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Page added on May 26, 2012

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A Guided Tour of Catastrophe

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The pop environmentalist polemic follows a rigid formula. From its best-selling beginnings, with angry screeds like Rachel Carson’s “Silent Spring” (1962) and Paul Ehrlich’s “The Population Bomb” (1968), the genre has mobilized generations of activists by inducing nightmares of planetary destruction. The Earth’s future is “in the balance,” we are but a few generations from environmental collapse, and nature, as writer Bill McKibben declared, has effectively ended. For reasons only psychoanalysts properly understand, Malthusianism sells. Lay readers face the unenviable task of disentangling political activism from the complicated scientific record that most haven’t the interest, time or academic training to assess.

So Andrew Blackwell, a journalist and self-described “sensitive, eco-friendly liberal,” deserves praise for producing an environmentalist book that avoids the usual hyperventilation, upending stubborn myths with prosaic facts. In “Visit Sunny Chernobyl: And Other Adventures in the World’s Most Polluted Places,” Mr. Blackwell avoids the trendy tropes of “ecotourism” in favor of the infinitely more interesting world of eco-disaster tourism.

The author has traveled to seven of the world’s most blighted and benighted places. Besides the titular ghost town of Chernobyl, site of the infamous 1986 nuclear accident, Mr. Blackwell journeys to Amazon rain forests and floats down sacred and sewage-infested Indian rivers. He searches for a massive floating island of plastic refuse in the Pacific, assists a cigarette-smoking 8-year-old Chinese boy in disassembling junked computers, and explores both the American and Canadian ends of what was to be the Keystone XL Pipeline, which the Obama administration has stymied under intense pressure from activist groups.

This isn’t an overly heterodox book; Mr. Blackwell doesn’t underplay the ecological problems facing his most forsaken vacation spots, nor does he question the existence or dangers of man-made global warming. But his tone is balanced and skeptical. Unlike heavy-breathing accounts of environmental issues written by authors whose main goal is to spur readers to action, Mr. Blackwell’s book provides a nuanced understanding of environmental degradation and its affects on those living in contaminated areas.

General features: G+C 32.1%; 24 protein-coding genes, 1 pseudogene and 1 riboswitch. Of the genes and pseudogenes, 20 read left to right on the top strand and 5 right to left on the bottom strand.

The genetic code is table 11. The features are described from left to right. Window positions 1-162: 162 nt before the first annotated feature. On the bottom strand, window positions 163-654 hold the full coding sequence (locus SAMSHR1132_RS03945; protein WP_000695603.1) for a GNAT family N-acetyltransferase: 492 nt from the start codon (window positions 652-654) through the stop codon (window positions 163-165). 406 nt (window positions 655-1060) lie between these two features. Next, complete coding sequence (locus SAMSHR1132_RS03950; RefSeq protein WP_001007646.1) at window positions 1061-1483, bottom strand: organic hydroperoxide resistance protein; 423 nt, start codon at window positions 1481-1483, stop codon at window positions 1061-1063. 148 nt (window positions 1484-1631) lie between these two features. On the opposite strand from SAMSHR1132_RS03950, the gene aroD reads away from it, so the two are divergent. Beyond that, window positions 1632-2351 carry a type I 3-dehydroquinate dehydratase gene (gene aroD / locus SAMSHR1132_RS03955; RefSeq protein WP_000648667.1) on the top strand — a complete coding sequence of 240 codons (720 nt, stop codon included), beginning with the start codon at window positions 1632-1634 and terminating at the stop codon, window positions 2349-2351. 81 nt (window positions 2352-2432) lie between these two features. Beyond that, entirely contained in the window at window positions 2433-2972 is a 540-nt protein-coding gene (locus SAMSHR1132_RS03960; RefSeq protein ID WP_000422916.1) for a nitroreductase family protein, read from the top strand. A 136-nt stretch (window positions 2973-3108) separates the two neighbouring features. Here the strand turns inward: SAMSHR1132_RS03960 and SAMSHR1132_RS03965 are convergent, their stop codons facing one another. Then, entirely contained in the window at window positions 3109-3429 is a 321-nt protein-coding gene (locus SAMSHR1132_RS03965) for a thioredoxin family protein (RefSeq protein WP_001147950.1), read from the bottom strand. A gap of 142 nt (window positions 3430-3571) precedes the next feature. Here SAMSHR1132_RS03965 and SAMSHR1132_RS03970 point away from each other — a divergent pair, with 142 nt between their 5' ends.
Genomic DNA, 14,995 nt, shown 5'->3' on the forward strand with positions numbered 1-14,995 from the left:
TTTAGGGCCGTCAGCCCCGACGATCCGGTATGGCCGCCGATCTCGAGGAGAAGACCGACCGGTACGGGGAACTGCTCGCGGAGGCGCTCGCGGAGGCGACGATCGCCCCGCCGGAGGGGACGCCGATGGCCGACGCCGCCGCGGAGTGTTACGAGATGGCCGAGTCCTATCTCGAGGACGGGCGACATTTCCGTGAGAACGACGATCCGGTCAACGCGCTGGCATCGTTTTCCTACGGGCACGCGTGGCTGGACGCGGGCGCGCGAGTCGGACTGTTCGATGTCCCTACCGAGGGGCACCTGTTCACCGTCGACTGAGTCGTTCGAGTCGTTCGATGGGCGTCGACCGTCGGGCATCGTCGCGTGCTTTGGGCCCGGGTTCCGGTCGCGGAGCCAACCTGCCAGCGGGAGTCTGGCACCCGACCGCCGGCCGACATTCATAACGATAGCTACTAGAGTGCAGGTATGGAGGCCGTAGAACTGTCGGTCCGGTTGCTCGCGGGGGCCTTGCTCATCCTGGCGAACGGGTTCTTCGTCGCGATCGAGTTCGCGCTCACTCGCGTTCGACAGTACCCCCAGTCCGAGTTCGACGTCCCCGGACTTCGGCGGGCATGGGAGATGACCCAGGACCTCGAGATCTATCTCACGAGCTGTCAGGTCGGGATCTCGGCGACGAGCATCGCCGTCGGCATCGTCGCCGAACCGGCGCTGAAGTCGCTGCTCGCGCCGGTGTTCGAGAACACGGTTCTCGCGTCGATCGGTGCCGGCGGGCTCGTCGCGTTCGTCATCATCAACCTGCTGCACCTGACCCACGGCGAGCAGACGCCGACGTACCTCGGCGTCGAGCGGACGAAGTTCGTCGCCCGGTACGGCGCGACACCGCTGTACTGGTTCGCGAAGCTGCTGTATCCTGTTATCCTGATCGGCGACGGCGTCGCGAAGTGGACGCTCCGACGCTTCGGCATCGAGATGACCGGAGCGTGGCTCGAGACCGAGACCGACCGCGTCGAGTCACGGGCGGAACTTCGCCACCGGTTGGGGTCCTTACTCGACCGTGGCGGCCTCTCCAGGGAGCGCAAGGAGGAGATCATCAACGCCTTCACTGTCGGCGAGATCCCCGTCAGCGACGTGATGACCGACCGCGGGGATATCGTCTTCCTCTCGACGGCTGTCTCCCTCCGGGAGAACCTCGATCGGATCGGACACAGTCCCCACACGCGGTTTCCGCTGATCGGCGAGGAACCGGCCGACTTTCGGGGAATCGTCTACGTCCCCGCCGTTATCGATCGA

His Geiger counter convulses on a visit to the abandoned areas around Chernobyl, but Mr. Blackwell reacts soberly. While the initial disaster provoked a justifiable public panic, it also inspired scare-mongering from groups like Greenpeace, which claimed that the fallout would cause 270,000 cancer cases. He points to a study commissioned by the United Nations concluding that, after an initial spike in thyroid cancer, “no measurable increase has yet been demonstrated in the region’s cancer rates.” The author is also sure to irritate certain readers with the claim that “paradoxically, perversely, the accident may have actually been good” for the local environment, since the evacuation created an accidentally verdant nature reserve.

At the controversial Alberta tar sand pits, Mr. Blackwell offers a diligently evenhanded perspective, skeptical of both those who suggest that Canadian crude will greatly mitigate America’s dependence on oil from the Middle East and activists who declare the project an unmitigated environmental catastrophe. In Port Arthur, Texas, where the Keystone XL Pipeline would have deposited Albertan oil for refining, he listens sympathetically as locals regale him with stories of cancer they believe is caused by refinery incinerators, while conceding that “it is excruciatingly difficult to make definitive statements” about the long-term health effects of the city’s oil industry on local inhabitants.